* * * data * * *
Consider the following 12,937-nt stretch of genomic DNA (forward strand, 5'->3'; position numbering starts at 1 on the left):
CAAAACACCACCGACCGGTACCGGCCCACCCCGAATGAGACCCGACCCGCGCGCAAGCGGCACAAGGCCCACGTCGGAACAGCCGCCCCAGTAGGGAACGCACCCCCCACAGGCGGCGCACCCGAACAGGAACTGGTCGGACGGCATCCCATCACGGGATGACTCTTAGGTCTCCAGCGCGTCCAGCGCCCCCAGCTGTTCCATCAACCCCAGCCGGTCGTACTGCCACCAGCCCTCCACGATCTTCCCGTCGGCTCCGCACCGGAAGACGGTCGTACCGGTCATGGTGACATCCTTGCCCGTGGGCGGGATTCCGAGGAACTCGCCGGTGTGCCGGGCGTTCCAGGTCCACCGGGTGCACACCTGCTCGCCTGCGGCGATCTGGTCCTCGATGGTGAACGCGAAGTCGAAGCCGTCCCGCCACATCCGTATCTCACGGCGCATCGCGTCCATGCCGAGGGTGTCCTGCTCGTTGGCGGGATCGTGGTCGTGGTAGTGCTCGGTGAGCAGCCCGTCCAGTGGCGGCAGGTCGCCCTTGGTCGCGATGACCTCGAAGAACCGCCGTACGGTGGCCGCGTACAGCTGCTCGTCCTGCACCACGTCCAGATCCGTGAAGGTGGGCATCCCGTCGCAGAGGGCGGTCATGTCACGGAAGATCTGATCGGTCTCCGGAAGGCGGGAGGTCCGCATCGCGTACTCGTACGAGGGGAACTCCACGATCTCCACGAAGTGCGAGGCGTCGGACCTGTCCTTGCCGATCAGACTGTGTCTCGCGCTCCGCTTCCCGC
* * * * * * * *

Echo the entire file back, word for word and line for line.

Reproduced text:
Consider the following 12,937-nt stretch of genomic DNA (forward strand, 5'->3'; position numbering starts at 1 on the left):
CAAAACACCACCGACCGGTACCGGCCCACCCCGAATGAGACCCGACCCGCGCGCAAGCGGCACAAGGCCCACGTCGGAACAGCCGCCCCAGTAGGGAACGCACCCCCCACAGGCGGCGCACCCGAACAGGAACTGGTCGGACGGCATCCCATCACGGGATGACTCTTAGGTCTCCAGCGCGTCCAGCGCCCCCAGCTGTTCCATCAACCCCAGCCGGTCGTACTGCCACCAGCCCTCCACGATCTTCCCGTCGGCTCCGCACCGGAAGACGGTCGTACCGGTCATGGTGACATCCTTGCCCGTGGGCGGGATTCCGAGGAACTCGCCGGTGTGCCGGGCGTTCCAGGTCCACCGGGTGCACACCTGCTCGCCTGCGGCGATCTGGTCCTCGATGGTGAACGCGAAGTCGAAGCCGTCCCGCCACATCCGTATCTCACGGCGCATCGCGTCCATGCCGAGGGTGTCCTGCTCGTTGGCGGGATCGTGGTCGTGGTAGTGCTCGGTGAGCAGCCCGTCCAGTGGCGGCAGGTCGCCCTTGGTCGCGATGACCTCGAAGAACCGCCGTACGGTGGCCGCGTACAGCTGCTCGTCCTGCACCACGTCCAGATCCGTGAAGGTGGGCATCCCGTCGCAGAGGGCGGTCATGTCACGGAAGATCTGATCGGTCTCCGGAAGGCGGGAGGTCCGCATCGCGTACTCGTACGAGGGGAACTCCACGATCTCCACGAAGTGCGAGGCGTCGGACCTGTCCTTGCCGATCAGACTGTGTCTCGCGCTCCGCTTCCCGC